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Copyright 1996 David C. Reardon. Excerpted with permission for from Making Abortion Rare, published by Acorn Books, PO Box 7348, Springfield, IL 62791-7348 for internet posting exclusively at All Rights Reserved.

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The idea that "abortion is an act of despair" is one of the key points I have always tried to stress in my writing and speaking engagements.(1) Despair is not only the driving force behind most abortion choices, it is also the greatest obstacle to post-abortion recovery. Until pro-lifers understand this, they will never be effective at helping women in crisis. 

In describing the despair which leads women to abort, Frederica Mathewes-Green of Feminists for Life of America, gives us this compelling word-picture: "No woman wants an abortion as she wants an ice cream cone or a Porsche. She wants an abortion as an animal caught in a trap wants to gnaw off its own leg."(2)

This quote is so powerfully accurate that it has even been reprinted by Planned Parenthood. Why? Because pro-abortionists have long wanted to diffuse the notion that women abort for selfish or casual reasons. They want the public to sympathize with the desperation of women seeking abortions because they want to convert sympathy for women into support for abortion. 

Actually, the fact that most women agonize over the decision to abort is one of the few areas for finding "common ground" in the abortion debate. Most, if not all, counselors and researchers, on both sides of the political issue, would agree that most abortion decisions involve elements of fear and despair.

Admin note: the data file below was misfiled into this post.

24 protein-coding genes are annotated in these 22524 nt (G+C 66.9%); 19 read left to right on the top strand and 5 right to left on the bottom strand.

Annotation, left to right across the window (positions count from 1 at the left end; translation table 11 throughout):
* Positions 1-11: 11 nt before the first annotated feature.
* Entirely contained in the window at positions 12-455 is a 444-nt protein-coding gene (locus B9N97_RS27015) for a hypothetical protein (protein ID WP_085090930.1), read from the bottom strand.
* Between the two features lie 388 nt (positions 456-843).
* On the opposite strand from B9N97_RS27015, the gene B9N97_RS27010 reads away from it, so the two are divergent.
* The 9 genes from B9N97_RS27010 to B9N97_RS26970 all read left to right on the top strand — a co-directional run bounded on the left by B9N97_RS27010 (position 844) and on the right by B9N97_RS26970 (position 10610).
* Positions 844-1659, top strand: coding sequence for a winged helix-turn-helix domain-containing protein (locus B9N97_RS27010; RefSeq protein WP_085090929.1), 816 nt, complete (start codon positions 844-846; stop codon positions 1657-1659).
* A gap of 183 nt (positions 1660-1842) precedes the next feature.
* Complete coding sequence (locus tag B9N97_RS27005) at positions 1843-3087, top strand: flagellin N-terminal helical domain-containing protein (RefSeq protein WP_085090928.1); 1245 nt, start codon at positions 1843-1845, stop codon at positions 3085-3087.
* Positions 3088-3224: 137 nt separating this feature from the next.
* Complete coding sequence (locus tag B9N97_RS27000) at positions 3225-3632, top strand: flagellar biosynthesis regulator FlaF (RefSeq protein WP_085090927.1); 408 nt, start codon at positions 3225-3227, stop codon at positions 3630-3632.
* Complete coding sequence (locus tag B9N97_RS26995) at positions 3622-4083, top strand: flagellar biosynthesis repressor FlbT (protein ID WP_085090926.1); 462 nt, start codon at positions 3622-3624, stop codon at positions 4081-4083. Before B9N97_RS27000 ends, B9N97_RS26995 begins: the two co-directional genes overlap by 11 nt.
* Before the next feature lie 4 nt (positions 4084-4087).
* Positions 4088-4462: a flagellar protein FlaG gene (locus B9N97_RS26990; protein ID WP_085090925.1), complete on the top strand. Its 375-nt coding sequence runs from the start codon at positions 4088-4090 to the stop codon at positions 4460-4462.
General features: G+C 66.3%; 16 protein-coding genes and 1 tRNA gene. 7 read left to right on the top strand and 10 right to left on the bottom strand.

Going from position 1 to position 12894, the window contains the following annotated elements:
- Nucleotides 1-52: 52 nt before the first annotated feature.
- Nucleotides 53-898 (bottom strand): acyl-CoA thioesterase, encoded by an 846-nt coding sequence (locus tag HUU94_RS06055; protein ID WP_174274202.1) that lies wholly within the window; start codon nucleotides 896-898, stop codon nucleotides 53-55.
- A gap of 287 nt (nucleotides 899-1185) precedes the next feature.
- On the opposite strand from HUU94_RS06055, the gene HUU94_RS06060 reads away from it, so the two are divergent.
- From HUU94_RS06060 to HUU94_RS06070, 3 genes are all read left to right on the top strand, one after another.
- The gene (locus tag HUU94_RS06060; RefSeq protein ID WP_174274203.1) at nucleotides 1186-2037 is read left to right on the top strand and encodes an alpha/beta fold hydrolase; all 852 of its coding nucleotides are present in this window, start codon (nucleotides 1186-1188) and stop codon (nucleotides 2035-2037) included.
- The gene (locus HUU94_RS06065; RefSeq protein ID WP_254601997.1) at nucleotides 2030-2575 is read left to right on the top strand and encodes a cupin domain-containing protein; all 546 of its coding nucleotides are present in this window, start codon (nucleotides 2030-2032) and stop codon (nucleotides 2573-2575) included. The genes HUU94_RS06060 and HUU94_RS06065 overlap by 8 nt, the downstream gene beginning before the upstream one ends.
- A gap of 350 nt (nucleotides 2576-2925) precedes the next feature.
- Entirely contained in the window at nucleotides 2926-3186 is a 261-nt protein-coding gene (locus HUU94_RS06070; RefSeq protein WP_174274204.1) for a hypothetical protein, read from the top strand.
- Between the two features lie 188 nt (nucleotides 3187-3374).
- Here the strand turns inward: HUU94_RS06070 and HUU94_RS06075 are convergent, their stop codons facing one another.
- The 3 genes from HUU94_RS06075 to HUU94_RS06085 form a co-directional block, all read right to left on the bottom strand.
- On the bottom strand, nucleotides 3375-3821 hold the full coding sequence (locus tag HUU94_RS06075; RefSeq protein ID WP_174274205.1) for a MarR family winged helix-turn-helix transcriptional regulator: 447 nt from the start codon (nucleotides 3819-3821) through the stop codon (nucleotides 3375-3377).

But simply because a woman agonizes over an abortion decision does not make the decision morally acceptable, not even to the women themselves. In fact, post-abortion research suggests that the more a woman agonizes over making an abortion decision, the more she is likely to agonize over the abortion afterwards. Maternal desires, moral doubts, and feelings of being exploited do not disappear after an abortion. They continue. They grow. They become sources of constant reflection, or stifling avoidance. They can even become the source of a crippling self-condemnation. 

Escape Through Self-Destruction

Returning to Mathewes-Green's analogy of an animal gnawing its leg off to escape a trap, we see that abortion is actually an act of self-destruction. When pro-abortionists view a woman in this desperate situation, their solution is to offer the woman a clean, legal way of cutting off the offending leg -- after all, they believe there are too many unfit "legs" in the world already.